1600 Pages
    by Routledge

    Millions of us make use of psychoactive—or mind-altering—drugs. Such drugs, both legal and otherwise, can cause pleasure or pain (or both). So, too, can sex, gambling, shopping, dieting, exercise, and Internet use. ‘Addiction’ or ‘dependence’ on substances like alcohol, tobacco, illicit and prescribed drugs, and on other risky behaviours, is strongly associated with a broad range of personal and social consequences. They can greatly enhance life—or ruin it. The heavy and chronic use of legal and illegal drugs, as well as other compulsive or problematic behaviours, are associated with massive health and social problems. Health problems related to addiction include dependence, injury, overdose, foetal damage, cancers, liver disease, and premature mortality, while social problems include crime and disorder, debt, family violence, poverty, and industrial inefficiency.

    The addictions field is very wide ranging, and covers a considerable number of psychoactive substances and compulsive behaviours. However, much of the literature remains inaccessible or is highly specialized and compartmentalized, so that it is hard for many of those who are interested to obtain an informed and comprehensive overview of issues and evidence. The sheer scale of the growth in addiction research output—and the breadth of the field—makes this four-volume collection especially timely and meets the demand for a wide ranging, multidisciplinary perspective on this fascinating and important subject.

    The editors have collected material under the following sections and, together with their newly written introduction, this Routledge Major Work, a new title in the Major Themes in Health and Social Welfare series, will enable users to make sense of the wide range of approaches, theories, and concepts that have informed the subject to date:

    • concepts of addiction
    • alcohol
    • tobacco
    • illicit drugs
    • other addictive behaviours such as compulsive gambling, sex, exercise, shopping, Internet use and dieting.

    Edited by two of the world’s leading authorities on addiction and risky behaviours, Addiction will be welcomed by professionals and policymakers in health and social services. It will also be an invaluable reference resource for students and scholars working in the field of addiction, as well as those whose courses in a wide range of allied disciplines—such as nursing, medicine, psychology, education, social work, and law—increasingly require an understanding of the issues this collection explores.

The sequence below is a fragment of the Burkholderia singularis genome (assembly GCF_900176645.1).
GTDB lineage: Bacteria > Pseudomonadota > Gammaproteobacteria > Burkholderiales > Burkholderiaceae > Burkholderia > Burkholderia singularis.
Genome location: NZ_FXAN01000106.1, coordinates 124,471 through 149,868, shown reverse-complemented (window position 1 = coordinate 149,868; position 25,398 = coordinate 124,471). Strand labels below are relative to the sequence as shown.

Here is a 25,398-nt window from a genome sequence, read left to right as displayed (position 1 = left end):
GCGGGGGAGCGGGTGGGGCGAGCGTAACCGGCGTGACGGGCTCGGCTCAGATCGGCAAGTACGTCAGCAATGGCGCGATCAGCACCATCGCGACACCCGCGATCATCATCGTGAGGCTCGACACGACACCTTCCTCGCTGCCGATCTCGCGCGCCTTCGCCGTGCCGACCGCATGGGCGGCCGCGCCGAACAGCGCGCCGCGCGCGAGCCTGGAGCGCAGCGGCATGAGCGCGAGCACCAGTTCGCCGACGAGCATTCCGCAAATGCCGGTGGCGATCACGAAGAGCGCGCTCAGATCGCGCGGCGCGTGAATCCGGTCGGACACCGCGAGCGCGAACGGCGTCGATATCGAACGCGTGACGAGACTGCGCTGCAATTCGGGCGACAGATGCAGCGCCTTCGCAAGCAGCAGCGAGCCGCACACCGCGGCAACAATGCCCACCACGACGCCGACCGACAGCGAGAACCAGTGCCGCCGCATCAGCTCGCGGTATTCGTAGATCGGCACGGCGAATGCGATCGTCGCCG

Concepts of Addiction
    1. S. Bacon (1943) ‘Sociology and the Problems of Alcohol: Foundations for a Sociologic Study of Drinking Behaviour’, Quarterly Journal of Studies on Alcohol, 4: 402–45.
    2. W. Bill (1955) ‘Bill’s Story’, Alcoholics Anonymous: The Story of How Many Thousands of Men and Women Recovered From Alcoholism (Alcoholics Anonymous Publishers).
    3. N. Eddy et al. (1967) ‘Drug Dependence: Its Significance and Characteristics’, Bulletin of the World Health Organization, 32: 721–33.
    4. D. L. Davies (1974) ‘Is Alcoholism Really a Disease?’, Contemporary Drug Problems, X: 197–212.
    5. G. M. Heyman et al. (1996) ‘Resolving the Contradictions of Addiction’, Behavioural and Brain Sciences, 19: 561–74, 606–10.
    6. S. Peele (2001) ‘What Addiction Is and Is Not: The Impact of Mistaken Notions of Addiction’, Addiction Research, 8: 599–607.
    7. J. Orford (2001) ‘Addiction as Excessive Appetite’, Addiction, 96: 15–31.
    8. F. Weiss and L. J. Porrino (2002) ‘Behavioral Neurobiology of Alcohol Addiction: Recent Advances and Challenges’, The Journal of Neuroscience, 22, 9: 3332–7.
    9. H. J. Shaffer et al. (2004) ‘Towards a Syndrome Model of Addiction: Multiple Expressions, Common Eitiology’, Harvard Review of Psychiatry, 12: 367–74.
    Part 1: Patterns of Use and Problems